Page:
All About Cleveland Clinic's Bariatric Endoscopy Program
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All About Cleveland Clinic's Bariatric Endoscopy Program
Dr. Scott Steele: Butts and Guts, a Cleveland Clinic podcast exploring your digestive and surgical health from end to end.
Hi everybody. And welcome to another episode of Butts and Guts. I'm your host, Scott Steele, the Chair of Colorectal Surgery here at the Cleveland Clinic in beautiful Cleveland, Ohio. And today, I'm very pleased to welcome Dr. Roberto Simons-Linares, who is the Director of Bariatric Endoscopy in Cleveland Clinic's Digestive Disease and Surgery Institute. We're going to talk a little bit about today exactly just that, Bariatric Endoscopy Program. Roberto, thanks so much for joining us here on Butts and Guts.
Dr. Roberto Simons-Linares: Thank you so much. Dr. Steele, it's a pleasure.
Dr. Scott Steele: So give us a little bit about your background, where are you from, where do you train, how did to the point that you're here at the Cleveland Clinic?
Dr. Roberto Simons-Linares: I'm South American. I grew up, I always joke about in the middle of the Amazon Rainforest with monkeys and palm trees. And then, I actually was lucky to start my medical studies there and then I went to Stratford University in France. I finished med school there, and then I came to the U.S. I've done on my training here at Cleveland Clinic, GI advanced endoscopy. And then I was lucky to train in bariatric endoscopy at the Brigham's Hospital in Boston.
Dr. Scott Steele: That's fantastic, and we're so glad that you're able to come back here to join us. And so on today's episode, we're going to discuss Cleveland Clinic's Bariatric Endoscopy Program. So to start, give us that 10,000 foot overview. What is bariatric endoscopy and what does this surgery entail or procedure entail? How does this technique differ from other bariatric surgery procedures?
Dr. Roberto Simons-Linares: So I think we should start by defining endoscopy itself for the audience. So endoscopy is a minimal invasive procedure, scarless or incisionless, where we use technology of an endoscope, which is a small, flexible tube that has a camera at the tip. And that allow us to place small tools and actually deliver treatments or therapies in bariatric endoscopy. So we use endoscopy, which is this flexible endoscope, go through your mouth, inside your esophagus, stomach, first portion of endoluminum, and be able to deliver therapies that are for weight loss and improvement of metabolic diseases. And I like to call them endoscopic bariatric metabolic therapies, which are EBMTs.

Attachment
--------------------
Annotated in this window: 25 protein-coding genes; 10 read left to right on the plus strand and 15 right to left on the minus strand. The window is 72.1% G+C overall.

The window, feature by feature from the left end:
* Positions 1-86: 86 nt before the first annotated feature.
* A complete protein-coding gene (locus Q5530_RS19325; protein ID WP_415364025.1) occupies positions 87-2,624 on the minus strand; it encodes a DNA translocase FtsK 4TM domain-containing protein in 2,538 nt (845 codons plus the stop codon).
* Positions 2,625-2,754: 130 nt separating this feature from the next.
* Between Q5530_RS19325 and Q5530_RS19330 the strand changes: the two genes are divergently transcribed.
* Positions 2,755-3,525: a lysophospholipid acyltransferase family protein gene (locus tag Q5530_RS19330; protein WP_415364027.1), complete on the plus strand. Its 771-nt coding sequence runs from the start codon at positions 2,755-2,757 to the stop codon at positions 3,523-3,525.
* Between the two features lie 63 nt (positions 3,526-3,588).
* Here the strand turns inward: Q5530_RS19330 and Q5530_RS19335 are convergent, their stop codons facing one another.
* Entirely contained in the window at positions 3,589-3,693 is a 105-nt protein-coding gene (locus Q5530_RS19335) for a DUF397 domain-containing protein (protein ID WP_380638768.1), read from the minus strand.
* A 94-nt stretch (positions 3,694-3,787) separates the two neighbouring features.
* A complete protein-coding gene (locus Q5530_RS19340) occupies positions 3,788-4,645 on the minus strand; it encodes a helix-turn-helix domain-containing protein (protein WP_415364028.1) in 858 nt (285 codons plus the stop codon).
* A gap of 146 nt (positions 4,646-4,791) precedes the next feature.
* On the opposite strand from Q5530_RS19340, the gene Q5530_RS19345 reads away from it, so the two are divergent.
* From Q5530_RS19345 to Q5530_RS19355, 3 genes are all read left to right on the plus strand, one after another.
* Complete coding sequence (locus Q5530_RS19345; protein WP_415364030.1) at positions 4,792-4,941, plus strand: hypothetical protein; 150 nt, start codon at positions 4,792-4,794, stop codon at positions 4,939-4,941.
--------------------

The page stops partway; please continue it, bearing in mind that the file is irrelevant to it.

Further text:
Dr. Scott Steele: So along those lines, who is the ideal candidate for this type of procedure or surgery and are there different types of patients who could benefit from this treatment?
Dr. Roberto Simons-Linares: Absolutely. Obesity as a disease is a complex disease. It's not a cosmetic problem, but it's a real disease. And we divide and obesity as a disease in class one, class two, and class three. We use one of the tools to diagnose that, is called the body mass index, or BMI. In a nutshell, if you do not qualify for bariatric surgery, which is patients with obesity class three or obesity class two with comorbidities, then you are left with nonsurgical candidates such as obesity class one or class two without comorbidities. So those are the ideal candidates where before the time of bariatric endoscopy, those patients who do not qualify for surgery, will be left with only medications as an option. And lifestyle modification is a cornerstone throughout the treatment of obesity, regardless of other interventions. So the ideal candidate will be those patients with obesity class one or two. Now, having said that, less than 1% of patients who actually qualify for bariatric surgery actually get surgery. So there's still room to actually meet our patients need, preferences to try to basically beat this obesity pandemic.